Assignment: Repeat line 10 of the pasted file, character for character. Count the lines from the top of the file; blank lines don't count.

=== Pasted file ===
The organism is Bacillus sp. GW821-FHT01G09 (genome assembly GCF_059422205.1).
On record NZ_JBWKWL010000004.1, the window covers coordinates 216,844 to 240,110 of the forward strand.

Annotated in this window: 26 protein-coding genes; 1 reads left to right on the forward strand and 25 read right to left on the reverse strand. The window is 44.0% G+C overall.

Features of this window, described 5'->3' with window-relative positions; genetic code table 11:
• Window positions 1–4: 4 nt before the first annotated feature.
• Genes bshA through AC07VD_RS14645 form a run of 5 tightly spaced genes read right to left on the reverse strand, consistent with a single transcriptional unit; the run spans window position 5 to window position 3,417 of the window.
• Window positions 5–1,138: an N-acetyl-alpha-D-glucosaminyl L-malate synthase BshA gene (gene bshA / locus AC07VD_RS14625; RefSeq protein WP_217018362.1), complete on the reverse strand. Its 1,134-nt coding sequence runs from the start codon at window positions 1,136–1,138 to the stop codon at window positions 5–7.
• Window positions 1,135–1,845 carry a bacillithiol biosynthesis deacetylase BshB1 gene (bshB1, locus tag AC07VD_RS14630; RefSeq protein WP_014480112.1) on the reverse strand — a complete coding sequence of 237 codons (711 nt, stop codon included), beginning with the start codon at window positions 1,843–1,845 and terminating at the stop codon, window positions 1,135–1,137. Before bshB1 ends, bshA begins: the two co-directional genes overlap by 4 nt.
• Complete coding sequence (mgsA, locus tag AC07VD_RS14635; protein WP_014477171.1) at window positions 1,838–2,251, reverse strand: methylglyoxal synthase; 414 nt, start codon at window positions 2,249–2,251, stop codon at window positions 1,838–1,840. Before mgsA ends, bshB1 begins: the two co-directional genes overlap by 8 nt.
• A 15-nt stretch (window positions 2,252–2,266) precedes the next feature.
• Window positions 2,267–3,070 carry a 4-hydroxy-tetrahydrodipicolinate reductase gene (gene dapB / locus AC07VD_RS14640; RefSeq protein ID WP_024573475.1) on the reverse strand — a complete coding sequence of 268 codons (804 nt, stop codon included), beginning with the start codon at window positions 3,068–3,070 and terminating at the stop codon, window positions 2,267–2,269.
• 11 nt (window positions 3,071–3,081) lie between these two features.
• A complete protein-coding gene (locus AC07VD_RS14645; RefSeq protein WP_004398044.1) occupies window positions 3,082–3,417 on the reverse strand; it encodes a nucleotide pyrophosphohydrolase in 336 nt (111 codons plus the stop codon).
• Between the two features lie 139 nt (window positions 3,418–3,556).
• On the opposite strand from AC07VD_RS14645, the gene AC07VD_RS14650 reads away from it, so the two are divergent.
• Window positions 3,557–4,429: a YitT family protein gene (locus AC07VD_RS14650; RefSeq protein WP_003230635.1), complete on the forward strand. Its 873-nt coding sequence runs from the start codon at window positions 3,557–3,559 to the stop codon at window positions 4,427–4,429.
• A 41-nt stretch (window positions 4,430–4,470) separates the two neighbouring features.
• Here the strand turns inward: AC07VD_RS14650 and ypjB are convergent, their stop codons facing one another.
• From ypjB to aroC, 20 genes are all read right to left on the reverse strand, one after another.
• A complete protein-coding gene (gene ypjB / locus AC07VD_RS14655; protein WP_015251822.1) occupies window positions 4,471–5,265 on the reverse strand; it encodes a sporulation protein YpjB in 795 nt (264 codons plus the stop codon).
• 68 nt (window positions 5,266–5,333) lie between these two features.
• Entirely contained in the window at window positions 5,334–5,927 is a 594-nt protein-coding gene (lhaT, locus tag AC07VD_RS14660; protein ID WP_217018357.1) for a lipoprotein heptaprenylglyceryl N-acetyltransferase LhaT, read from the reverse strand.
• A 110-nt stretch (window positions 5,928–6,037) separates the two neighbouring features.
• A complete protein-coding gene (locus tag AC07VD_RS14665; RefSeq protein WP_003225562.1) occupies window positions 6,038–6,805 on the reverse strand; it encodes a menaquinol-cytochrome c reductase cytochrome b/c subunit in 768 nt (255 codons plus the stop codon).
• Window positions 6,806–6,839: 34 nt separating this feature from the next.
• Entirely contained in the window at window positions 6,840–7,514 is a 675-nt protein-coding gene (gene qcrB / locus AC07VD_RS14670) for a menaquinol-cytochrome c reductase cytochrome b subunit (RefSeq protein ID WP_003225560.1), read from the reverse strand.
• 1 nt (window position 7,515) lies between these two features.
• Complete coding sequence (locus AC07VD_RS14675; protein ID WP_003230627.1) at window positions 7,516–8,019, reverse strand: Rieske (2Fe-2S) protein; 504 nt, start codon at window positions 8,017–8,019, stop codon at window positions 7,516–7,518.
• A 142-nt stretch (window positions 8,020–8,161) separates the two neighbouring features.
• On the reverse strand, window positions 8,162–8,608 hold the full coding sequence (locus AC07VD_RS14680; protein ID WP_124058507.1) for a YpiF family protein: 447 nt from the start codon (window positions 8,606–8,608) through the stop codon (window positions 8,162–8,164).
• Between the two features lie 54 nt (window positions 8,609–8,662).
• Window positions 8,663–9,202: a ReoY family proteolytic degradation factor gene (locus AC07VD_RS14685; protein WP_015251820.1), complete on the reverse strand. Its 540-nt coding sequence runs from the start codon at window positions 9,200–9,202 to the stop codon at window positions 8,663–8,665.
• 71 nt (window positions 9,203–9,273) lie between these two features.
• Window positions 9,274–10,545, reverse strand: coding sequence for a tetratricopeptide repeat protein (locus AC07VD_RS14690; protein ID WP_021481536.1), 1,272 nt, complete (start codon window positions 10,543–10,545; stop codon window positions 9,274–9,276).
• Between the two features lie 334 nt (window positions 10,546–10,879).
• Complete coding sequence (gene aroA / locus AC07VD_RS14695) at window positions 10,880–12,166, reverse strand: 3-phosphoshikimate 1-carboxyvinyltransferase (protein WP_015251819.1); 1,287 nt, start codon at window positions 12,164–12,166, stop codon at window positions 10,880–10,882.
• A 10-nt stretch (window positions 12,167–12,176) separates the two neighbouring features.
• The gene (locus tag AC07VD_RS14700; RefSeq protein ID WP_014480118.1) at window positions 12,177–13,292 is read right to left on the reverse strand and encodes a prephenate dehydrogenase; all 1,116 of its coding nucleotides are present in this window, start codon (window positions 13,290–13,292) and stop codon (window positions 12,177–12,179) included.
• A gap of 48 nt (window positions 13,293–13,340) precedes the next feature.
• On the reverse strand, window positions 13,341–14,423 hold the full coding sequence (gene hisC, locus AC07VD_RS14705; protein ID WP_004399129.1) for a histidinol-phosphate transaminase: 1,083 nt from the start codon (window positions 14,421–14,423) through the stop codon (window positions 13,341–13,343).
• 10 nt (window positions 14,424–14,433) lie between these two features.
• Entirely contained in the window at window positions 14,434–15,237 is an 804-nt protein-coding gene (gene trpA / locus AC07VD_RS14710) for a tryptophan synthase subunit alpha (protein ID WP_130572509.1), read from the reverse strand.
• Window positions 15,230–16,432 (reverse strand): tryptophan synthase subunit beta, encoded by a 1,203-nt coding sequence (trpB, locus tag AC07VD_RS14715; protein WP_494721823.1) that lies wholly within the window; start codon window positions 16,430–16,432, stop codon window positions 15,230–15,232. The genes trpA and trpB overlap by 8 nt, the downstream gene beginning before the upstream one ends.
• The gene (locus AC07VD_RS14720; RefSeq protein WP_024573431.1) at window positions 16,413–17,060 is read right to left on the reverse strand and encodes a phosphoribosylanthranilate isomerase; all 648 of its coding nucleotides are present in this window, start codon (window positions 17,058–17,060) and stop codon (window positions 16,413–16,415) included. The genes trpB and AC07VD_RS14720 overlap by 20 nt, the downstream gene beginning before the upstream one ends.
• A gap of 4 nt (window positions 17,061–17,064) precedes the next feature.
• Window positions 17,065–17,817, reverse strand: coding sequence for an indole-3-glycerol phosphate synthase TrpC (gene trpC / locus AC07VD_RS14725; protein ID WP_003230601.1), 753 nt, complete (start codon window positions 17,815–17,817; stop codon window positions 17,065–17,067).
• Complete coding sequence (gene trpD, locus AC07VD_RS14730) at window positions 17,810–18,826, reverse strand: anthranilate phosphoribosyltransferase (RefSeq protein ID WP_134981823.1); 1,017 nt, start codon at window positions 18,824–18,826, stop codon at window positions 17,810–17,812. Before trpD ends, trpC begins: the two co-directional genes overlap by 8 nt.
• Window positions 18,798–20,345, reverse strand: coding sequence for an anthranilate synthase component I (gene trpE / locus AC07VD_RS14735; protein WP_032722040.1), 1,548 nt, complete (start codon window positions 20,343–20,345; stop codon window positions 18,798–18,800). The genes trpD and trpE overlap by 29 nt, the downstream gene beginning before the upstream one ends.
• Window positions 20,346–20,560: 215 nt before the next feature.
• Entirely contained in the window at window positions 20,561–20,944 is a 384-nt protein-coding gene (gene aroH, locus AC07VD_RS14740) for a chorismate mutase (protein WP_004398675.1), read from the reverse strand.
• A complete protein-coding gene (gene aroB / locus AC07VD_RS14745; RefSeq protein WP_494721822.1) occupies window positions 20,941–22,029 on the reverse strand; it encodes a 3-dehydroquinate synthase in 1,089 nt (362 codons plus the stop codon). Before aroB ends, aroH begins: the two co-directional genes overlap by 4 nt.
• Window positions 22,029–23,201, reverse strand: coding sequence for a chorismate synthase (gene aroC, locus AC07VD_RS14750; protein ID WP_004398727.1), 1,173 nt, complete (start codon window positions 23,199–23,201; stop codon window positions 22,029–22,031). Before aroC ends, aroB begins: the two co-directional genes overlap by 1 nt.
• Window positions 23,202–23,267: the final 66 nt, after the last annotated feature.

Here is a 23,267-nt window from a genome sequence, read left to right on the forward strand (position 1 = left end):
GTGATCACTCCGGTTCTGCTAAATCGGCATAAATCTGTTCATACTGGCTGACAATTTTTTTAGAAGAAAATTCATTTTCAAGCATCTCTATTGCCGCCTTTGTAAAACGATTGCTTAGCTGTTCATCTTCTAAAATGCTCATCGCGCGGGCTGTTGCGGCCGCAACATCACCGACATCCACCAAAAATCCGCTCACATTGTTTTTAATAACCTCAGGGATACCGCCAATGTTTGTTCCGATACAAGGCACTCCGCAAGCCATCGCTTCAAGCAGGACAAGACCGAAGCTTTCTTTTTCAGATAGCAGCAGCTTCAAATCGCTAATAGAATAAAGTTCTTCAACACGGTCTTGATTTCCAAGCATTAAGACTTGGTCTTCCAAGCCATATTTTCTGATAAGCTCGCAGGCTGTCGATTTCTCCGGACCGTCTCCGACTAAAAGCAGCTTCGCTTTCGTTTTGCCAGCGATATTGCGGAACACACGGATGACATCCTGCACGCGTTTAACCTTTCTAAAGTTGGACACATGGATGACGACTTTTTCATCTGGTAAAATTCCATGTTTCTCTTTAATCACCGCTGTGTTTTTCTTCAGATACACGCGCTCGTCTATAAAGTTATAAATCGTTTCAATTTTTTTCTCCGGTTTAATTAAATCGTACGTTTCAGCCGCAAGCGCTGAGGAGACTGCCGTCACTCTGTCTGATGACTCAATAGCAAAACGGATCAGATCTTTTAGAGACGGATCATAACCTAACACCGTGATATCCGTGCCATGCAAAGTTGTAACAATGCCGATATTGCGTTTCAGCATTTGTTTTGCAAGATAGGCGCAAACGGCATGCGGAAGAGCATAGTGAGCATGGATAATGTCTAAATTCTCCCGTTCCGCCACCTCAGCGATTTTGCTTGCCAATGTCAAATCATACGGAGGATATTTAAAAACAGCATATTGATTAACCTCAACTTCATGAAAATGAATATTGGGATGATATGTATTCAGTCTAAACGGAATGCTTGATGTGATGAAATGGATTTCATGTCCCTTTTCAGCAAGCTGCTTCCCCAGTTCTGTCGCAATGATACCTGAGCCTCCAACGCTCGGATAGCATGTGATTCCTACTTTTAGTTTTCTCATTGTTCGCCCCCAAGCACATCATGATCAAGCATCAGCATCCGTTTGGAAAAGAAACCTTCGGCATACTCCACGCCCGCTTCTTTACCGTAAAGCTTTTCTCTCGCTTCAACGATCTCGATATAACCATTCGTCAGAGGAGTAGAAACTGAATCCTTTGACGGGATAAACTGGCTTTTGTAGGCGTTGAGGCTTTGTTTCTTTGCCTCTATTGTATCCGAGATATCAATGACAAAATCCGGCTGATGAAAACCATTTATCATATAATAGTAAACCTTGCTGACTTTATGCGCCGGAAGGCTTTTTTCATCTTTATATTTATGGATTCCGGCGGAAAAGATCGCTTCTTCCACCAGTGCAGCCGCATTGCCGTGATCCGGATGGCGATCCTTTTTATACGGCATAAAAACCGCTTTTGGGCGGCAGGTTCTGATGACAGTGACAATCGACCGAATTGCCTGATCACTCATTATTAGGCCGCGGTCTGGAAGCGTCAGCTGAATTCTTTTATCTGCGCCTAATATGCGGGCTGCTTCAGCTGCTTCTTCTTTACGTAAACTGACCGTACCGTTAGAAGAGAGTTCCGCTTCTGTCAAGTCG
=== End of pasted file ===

• A 15-nt stretch (window positions 2,252–2,266) precedes the next feature.